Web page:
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About Hepatitis B
Overview of Hepatitis B
- Hepatitis B is a liver infection caused by the hepatitis B virus (HBV).
- Many people living with hepatitis B do not have symptoms and do not know they are infected.
- HBV is spread through contact when infected blood or body fluids from a person infected with the virus enters the body of someone who is not infected.
- Examples: During delivery, through sex, or by sharing syringes or equipment used to prepare or inject drugs.
- A safe vaccine is available and highly effective in preventing hepatitis B infection and liver disease.
- Persons with chronic hepatitis B virus infection are at increased risk for liver cancer and cirrhosis (scarring of the liver) and are 75-85% more likely to die prematurely than the general population.
What are Hepatitis B risk factors? How does Hepatitis B relate to liver cancer?
- People who inject drugs or share needles, syringes, and other types of drug equipment.
- Sex partners of people living with hepatitis B.
- People who have sexually transmitted infections.
- People living with HIV infection.
- Men who have sex with men.
- People who live with someone who is living with hepatitis B.
- Health care and public safety workers exposed to blood on the job.
- People on dialysis.
- People who have elevated levels of certain liver enzymes.
Unresolved hepatitis B can lead to a serious infection, known as chronic hepatitis B. Over time, chronic hepatitis B can cause health problems, including liver damage, cirrhosis (scarring of the liver), liver cancer, and even death. If symptoms occur with chronic hepatitis B, they can take years to develop and can be a sign of advanced liver disease.
What are the recommendations for Hepatitis B testing and vaccination?
Testing is the only way to know if you or your loved ones have a current infection or have recovered from a past infection.
Summary of 2023 HBV testing recommendations include:
- Hepatitis B testing for all adults aged 18 years and older at least once in their lifetime.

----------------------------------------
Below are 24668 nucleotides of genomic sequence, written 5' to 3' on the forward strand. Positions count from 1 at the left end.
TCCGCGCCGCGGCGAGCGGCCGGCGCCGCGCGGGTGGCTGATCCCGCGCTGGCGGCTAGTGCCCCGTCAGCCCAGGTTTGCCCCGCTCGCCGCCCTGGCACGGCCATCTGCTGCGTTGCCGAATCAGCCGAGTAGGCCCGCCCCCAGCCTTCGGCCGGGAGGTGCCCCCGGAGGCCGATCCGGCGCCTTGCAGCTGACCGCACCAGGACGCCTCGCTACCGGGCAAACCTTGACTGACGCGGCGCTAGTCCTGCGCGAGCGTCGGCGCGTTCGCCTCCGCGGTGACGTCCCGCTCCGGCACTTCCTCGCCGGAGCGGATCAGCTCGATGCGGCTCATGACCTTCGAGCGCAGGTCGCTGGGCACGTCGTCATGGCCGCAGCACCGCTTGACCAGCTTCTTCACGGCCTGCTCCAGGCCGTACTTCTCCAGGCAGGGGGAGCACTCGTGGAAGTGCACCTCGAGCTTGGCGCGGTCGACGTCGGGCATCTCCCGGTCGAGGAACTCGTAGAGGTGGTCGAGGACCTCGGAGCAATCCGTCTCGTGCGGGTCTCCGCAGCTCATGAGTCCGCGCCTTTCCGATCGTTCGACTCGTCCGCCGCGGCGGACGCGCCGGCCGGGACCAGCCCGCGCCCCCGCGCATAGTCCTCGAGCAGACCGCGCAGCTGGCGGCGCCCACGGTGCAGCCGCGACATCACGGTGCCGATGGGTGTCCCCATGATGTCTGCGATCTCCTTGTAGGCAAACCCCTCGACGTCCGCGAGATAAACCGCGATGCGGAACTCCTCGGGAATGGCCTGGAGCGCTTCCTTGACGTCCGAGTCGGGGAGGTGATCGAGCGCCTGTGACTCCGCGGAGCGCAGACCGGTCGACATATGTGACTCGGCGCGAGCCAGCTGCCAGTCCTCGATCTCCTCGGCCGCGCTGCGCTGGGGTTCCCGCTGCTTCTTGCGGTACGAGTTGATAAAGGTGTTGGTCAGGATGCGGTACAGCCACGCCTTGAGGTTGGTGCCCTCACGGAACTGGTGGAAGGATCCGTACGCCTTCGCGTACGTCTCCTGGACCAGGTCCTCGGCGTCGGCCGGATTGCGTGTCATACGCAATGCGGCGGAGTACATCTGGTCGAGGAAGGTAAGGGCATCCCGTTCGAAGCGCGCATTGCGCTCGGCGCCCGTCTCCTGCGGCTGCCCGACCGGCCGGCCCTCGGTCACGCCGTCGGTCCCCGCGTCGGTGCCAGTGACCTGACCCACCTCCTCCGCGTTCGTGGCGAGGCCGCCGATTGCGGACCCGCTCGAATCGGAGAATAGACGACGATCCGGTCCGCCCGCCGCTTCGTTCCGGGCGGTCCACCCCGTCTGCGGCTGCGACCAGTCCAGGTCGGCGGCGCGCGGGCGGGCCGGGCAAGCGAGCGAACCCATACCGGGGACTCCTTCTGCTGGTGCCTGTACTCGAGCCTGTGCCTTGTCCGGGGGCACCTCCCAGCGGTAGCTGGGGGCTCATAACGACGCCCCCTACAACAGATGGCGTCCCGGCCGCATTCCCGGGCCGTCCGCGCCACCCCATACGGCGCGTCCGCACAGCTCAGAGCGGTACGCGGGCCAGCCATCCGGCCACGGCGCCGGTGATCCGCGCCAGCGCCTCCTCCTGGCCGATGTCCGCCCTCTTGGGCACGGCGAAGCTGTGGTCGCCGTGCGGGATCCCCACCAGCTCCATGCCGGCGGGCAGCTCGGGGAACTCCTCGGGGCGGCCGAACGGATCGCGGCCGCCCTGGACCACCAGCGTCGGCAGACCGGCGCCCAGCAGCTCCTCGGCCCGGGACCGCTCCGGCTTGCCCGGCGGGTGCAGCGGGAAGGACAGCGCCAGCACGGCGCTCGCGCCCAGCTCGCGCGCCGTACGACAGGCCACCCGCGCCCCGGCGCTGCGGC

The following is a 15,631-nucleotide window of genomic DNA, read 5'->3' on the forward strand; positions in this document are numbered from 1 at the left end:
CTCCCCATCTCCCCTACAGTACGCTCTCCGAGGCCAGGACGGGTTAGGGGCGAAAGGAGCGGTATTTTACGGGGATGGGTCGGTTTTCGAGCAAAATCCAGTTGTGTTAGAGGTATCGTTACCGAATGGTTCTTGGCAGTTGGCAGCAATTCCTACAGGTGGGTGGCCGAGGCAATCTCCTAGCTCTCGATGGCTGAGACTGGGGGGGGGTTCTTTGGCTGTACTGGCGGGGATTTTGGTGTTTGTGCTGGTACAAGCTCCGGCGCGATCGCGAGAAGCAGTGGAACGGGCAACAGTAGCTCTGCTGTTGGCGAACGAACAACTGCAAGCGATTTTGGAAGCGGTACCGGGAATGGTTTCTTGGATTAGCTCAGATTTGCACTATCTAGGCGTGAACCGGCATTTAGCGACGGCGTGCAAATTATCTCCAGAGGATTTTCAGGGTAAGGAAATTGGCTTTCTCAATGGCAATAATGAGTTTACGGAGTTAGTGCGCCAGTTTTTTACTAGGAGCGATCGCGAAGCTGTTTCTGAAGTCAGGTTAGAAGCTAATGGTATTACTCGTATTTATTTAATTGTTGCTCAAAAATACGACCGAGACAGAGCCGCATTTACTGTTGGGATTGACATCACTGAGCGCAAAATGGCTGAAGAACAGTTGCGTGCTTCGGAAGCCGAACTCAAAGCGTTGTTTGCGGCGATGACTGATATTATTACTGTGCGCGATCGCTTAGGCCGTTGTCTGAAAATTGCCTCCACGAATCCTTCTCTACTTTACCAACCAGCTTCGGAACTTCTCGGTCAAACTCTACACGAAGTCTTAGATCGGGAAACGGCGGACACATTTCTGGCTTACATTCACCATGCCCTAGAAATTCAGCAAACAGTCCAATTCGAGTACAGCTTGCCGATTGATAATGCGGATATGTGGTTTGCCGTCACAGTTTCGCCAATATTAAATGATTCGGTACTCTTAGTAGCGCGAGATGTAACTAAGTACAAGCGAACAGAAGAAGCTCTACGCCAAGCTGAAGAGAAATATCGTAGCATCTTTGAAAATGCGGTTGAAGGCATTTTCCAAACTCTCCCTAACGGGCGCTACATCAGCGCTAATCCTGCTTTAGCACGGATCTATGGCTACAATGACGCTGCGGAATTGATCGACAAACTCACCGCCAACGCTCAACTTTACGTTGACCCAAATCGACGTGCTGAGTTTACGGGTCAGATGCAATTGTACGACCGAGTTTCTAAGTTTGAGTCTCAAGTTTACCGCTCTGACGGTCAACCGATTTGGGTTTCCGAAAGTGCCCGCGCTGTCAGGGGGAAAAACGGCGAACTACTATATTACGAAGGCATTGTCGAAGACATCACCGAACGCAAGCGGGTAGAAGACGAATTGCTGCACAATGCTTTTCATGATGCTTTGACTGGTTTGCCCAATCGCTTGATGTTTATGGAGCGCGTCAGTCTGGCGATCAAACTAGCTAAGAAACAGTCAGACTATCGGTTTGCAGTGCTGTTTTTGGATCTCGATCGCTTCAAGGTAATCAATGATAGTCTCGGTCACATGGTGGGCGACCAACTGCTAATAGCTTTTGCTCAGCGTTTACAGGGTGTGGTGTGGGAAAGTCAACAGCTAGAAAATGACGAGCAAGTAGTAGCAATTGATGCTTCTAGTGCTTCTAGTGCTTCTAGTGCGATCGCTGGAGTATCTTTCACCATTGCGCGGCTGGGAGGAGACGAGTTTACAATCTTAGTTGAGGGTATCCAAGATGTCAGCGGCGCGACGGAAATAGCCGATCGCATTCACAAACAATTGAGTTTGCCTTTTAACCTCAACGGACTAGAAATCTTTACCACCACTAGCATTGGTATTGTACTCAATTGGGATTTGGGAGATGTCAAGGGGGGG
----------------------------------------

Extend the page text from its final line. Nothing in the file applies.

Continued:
- Hepatitis B testing for all pregnant persons during each pregnancy, preferably in the first trimester, regardless of vaccination status or history of testing.
- Hepatitis B testing for Infants born to pregnant people with HBV infection.
- Hepatitis B testing for any person who requests it, regardless of disclosure of risk.
- Periodic hepatitis B testing for anyone with ongoing risk for exposure.
The hepatitis B vaccine is a safe and effective vaccine. The U.S. Centers for Disease Control and Prevention (CDC) recommends the hepatitis B vaccine for all newborns, children up to age 18, adults 19-59 years of age, and adults 60 and older who are at high-risk for infection. Since everyone is at some risk, all adults should seriously consider getting the hepatitis B vaccine for lifetime protection against preventable chronic liver disease.
The hepatitis B vaccine is also known as the first “anti-cancer” vaccine because it prevents hepatitis B, the leading cause of liver cancer worldwide.
How to get tested for Hepatitis B?
Talk to your healthcare provider or contact your local health department. (For your county office information, click here.)
What are the recommendations for treatment?
How is acute (short-term) hepatitis B treated?
Acute hepatitis B is a short-term illness that occurs within the first 6 months after someone is exposed. There is no medication available to treat acute hepatitis B. For people with mild symptoms, health care providers usually recommend rest, adequate nutrition, and fluids. Those with more severe symptoms may need to be hospitalized.
How is chronic hepatitis B treated?